This is the fourth, final, and most speculative in a series of four posts on the combative relationship between artistic pursuits and commercial achievements. View the first post here, the second one here, and the third here.
Features Aplenty, Featuring Apathy
Unlike Drake, Travis Scott has yet to release an album in 2017. As a result, the final entry in this four-part series will now shift from a post-mortem into (admittedly) premature evaluation. While Drake isn’t quite out of the woods yet, he’s it at least trending upwards artistically. Meanwhile, Travis Scott has been trending upwards in terms of sales and popularity, but I feel like I’ve seen the inverse in his music. And because he hasn’t released a full project yet, all we can do at this point is look at some of the features and individual songs that Travis has worked on since the release of Birds.
Most recently, Trav dropped a trio of loosies on his SoundCloud: “Butterfly Effect,” “A Man,” and “Green & Purple.” Truth be told, none of these songs did anything for me, and for the most part, they feel just as devoid of life as Birds. Reading shitty comments online is what originally prompted me to think about this intersection between artistic purity and commercial success, but this recent drop of songs really inspired me to start getting my thoughts out on paper. If these songs are indicative of what Trav has in store for us on his 2017 album, I’m genuinely concerned.
But the bigger topic here is “what comes first: art or success?” I think most people would say the first one, and then those creations go on to achieve success (however you define that). However, once you reach a certain point, I think you can start creating from the other end of the spectrum and just let the money be your guiding light for creation. That’s the battle.
But maybe this is all just Travis Scott Fatigue at this point, so let’s look beyond the man’s own tracks at some of his 2017 features. If there’s anything that sparks inspiration, it’s working with other artists and jumping into some more varied sounds, right?
Even without an album drop, 2017 has been a banner year for Trav. With guest appearances on everything from Major Lazer to SZA and everything in between, it seems you can’t officially be a part of the music scene in 2017 without a feature from Travis Scott. One of the weirder tracks is the collaborative effort “Go Off” from the Fate of the Furious Soundtrack. Sure, it’s generic as fuck, but it’s hard to judge anything based off a watered-down lowest-common-denominator platform like Fast and Furious.
Even still, the most offensive Travis Scott feature (and quite frankly my tipping point) was his appearance on Migo’s CULTURE at the beginning of the year… but before breaking that down, I’d like to give some additional context on ad libs.
Get Hyped or: How I Learned to Stop Worrying and Love the Ad Lib
For those unfamiliar, ad libs in hip-hop are distinct phrases that rappers interject within individual lines of their own lyrics. I’ll be the first to admit that I’m an ad lib-loving hypebeast (you have to be to start a Desiigner subreddit.) It’s nearly a facet of my personality at this point. Ad libs just get me fired up, and I love how much rappers have been utilizing them lately.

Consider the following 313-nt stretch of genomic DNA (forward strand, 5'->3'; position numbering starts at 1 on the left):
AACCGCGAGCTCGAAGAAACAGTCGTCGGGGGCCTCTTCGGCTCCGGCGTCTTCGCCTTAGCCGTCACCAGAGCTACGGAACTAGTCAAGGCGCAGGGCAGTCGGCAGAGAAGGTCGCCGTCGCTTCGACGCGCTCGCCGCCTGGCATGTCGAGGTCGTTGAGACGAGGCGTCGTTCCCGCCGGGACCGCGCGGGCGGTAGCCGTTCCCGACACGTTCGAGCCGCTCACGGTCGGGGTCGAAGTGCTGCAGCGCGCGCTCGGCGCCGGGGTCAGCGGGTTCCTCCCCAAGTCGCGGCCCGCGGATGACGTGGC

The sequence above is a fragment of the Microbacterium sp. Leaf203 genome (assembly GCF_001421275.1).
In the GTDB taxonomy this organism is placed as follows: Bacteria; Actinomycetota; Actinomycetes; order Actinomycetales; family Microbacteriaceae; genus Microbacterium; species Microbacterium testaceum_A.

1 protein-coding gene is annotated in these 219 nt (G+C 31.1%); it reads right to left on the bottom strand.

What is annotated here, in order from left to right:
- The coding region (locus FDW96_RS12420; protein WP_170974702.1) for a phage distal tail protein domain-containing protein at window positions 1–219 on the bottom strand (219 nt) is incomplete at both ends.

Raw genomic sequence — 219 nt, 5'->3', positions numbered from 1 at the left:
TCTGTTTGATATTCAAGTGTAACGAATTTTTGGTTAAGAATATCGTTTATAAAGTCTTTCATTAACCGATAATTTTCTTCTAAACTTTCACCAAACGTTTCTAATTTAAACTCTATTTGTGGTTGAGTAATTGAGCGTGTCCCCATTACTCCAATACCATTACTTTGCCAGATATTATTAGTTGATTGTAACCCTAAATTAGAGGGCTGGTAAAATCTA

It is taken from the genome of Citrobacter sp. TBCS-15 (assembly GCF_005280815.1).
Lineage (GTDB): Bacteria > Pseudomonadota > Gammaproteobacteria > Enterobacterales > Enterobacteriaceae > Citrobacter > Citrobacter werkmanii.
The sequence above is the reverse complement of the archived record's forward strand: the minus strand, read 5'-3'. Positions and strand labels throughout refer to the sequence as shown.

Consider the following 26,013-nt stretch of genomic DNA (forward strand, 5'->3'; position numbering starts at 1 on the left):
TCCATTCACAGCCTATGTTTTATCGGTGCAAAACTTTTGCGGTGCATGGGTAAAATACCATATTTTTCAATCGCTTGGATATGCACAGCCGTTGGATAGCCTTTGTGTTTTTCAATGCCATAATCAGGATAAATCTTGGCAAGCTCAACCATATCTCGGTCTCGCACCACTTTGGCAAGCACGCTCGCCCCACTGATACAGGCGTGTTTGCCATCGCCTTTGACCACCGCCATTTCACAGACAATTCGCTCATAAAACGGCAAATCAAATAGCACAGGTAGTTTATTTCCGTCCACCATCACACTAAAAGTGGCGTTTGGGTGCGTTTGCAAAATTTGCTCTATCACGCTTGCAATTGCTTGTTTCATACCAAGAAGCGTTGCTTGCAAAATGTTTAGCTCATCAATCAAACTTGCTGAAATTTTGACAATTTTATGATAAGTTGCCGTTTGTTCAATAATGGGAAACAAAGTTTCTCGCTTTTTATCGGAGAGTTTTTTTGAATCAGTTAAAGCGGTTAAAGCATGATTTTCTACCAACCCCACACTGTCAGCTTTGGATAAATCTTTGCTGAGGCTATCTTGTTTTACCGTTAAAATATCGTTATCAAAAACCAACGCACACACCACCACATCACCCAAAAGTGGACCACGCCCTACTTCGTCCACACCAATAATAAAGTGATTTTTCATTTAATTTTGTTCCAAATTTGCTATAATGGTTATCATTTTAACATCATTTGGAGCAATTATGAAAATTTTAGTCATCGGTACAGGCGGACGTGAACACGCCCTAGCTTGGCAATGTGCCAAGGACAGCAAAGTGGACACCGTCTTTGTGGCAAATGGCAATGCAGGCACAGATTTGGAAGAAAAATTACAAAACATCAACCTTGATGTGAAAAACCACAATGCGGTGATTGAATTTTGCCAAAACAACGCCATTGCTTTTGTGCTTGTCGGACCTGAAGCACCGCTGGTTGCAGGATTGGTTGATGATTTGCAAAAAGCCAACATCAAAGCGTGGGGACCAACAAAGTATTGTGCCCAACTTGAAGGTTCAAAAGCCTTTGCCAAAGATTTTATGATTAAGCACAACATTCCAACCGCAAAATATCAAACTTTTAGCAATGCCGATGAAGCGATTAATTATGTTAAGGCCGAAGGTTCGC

Adlibs are typically used to emphasize a point, excite the audience, or flex after a particularly impressive rhyme. Some artists like Migos use adlibs after nearly every line just to add context and extra texture to their bars. Meanwhile, other people like Chance The Rapper have developed their own repertoire of noises that act as a calling card.
As explained by Pigeons and Planes, ad libs at worst represent “a space-filler, a moment that allows for a word to be repeated, emphasized, or followed by an “uh-huh” or some other bland affirmation.” and at best act as “an opportunity for unique self-expression, a brief moment outside of the lyrics themselves to show character, expand the meaning of the song.”
One of my favorite examples of ad-libbing is Young Thug’s “Halftime” in which he drops a lung-collapsing 12-second “SKRR” forty-four seconds into the track. The prolonged cry lies relatively quietly beneath Thug’s yelped rhymes and just above Kip Hilson’s booming bass-drenched beat. After that, Thug goes on to discuss his eccentric fashion choices and throws off his own rhyming couplet by dragging out the syllables of “recycles” to which he laughs. He’s keeping the listener on their toes. Immediately after that subversion, Thug “winds up” into an increasingly-speedier set of overtly-sexual bars, each of which is punctuated by a series of escalating ad-libbed interjections which Thug himself then interrupts with a reserved “no” right at the rhyme’s climax. The fact that this is all happening in between rapped lines makes the track a treat to listen to and rewards repeated listens. Thug is literally his own backing track. On top of that, this barrage of ad-libs is surrounded by hilariously over-the-top lyrics like “suck my dick like Beavis no, Butthead” and “I just want that neck like a giraffe.” It’s an intoxicating display and one that all happens within the space of a minute on a single verse. Blink and you’ll miss it, but “Halftime” is an absolutely flawless example of ad libs flirting with (and improving) a song as a whole.
I’ve always been a fan of Travis Scott’s adlibs. From the hype-building Straight Up! and It’s Lit! to his trademarked La Flame! He’s made a career (and a name for himself) out of expertly-deployed soundbites. So imagine my surprise when I found myself listening to Migo’s world-conquering CULTURE at the beginning of the year and made it all the way to the album’s penultimate track “Kelly Price” which featured Travis Scott.